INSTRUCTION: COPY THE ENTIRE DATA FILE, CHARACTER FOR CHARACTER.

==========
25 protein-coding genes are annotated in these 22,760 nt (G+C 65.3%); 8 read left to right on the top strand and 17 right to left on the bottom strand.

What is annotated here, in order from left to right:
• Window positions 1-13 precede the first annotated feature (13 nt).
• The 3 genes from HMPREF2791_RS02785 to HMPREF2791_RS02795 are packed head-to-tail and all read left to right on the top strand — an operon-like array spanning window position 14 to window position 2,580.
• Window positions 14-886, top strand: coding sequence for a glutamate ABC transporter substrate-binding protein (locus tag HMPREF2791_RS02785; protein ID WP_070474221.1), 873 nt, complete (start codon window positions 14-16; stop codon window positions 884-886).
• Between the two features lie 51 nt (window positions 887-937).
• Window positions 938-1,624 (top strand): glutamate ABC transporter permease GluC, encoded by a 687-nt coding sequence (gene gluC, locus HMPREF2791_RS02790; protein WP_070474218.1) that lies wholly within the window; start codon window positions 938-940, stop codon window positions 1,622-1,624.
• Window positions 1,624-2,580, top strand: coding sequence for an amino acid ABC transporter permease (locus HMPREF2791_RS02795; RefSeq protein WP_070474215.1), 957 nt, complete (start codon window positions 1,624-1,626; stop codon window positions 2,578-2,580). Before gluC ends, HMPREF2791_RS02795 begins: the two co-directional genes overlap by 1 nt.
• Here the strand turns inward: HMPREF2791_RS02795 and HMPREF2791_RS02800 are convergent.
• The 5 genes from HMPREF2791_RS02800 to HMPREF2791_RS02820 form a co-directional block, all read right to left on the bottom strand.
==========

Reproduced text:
25 protein-coding genes are annotated in these 22,760 nt (G+C 65.3%); 8 read left to right on the top strand and 17 right to left on the bottom strand.

What is annotated here, in order from left to right:
• Window positions 1-13 precede the first annotated feature (13 nt).
• The 3 genes from HMPREF2791_RS02785 to HMPREF2791_RS02795 are packed head-to-tail and all read left to right on the top strand — an operon-like array spanning window position 14 to window position 2,580.
• Window positions 14-886, top strand: coding sequence for a glutamate ABC transporter substrate-binding protein (locus tag HMPREF2791_RS02785; protein ID WP_070474221.1), 873 nt, complete (start codon window positions 14-16; stop codon window positions 884-886).
• Between the two features lie 51 nt (window positions 887-937).
• Window positions 938-1,624 (top strand): glutamate ABC transporter permease GluC, encoded by a 687-nt coding sequence (gene gluC, locus HMPREF2791_RS02790; protein WP_070474218.1) that lies wholly within the window; start codon window positions 938-940, stop codon window positions 1,622-1,624.
• Window positions 1,624-2,580, top strand: coding sequence for an amino acid ABC transporter permease (locus HMPREF2791_RS02795; RefSeq protein WP_070474215.1), 957 nt, complete (start codon window positions 1,624-1,626; stop codon window positions 2,578-2,580). Before gluC ends, HMPREF2791_RS02795 begins: the two co-directional genes overlap by 1 nt.
• Here the strand turns inward: HMPREF2791_RS02795 and HMPREF2791_RS02800 are convergent.
• The 5 genes from HMPREF2791_RS02800 to HMPREF2791_RS02820 form a co-directional block, all read right to left on the bottom strand.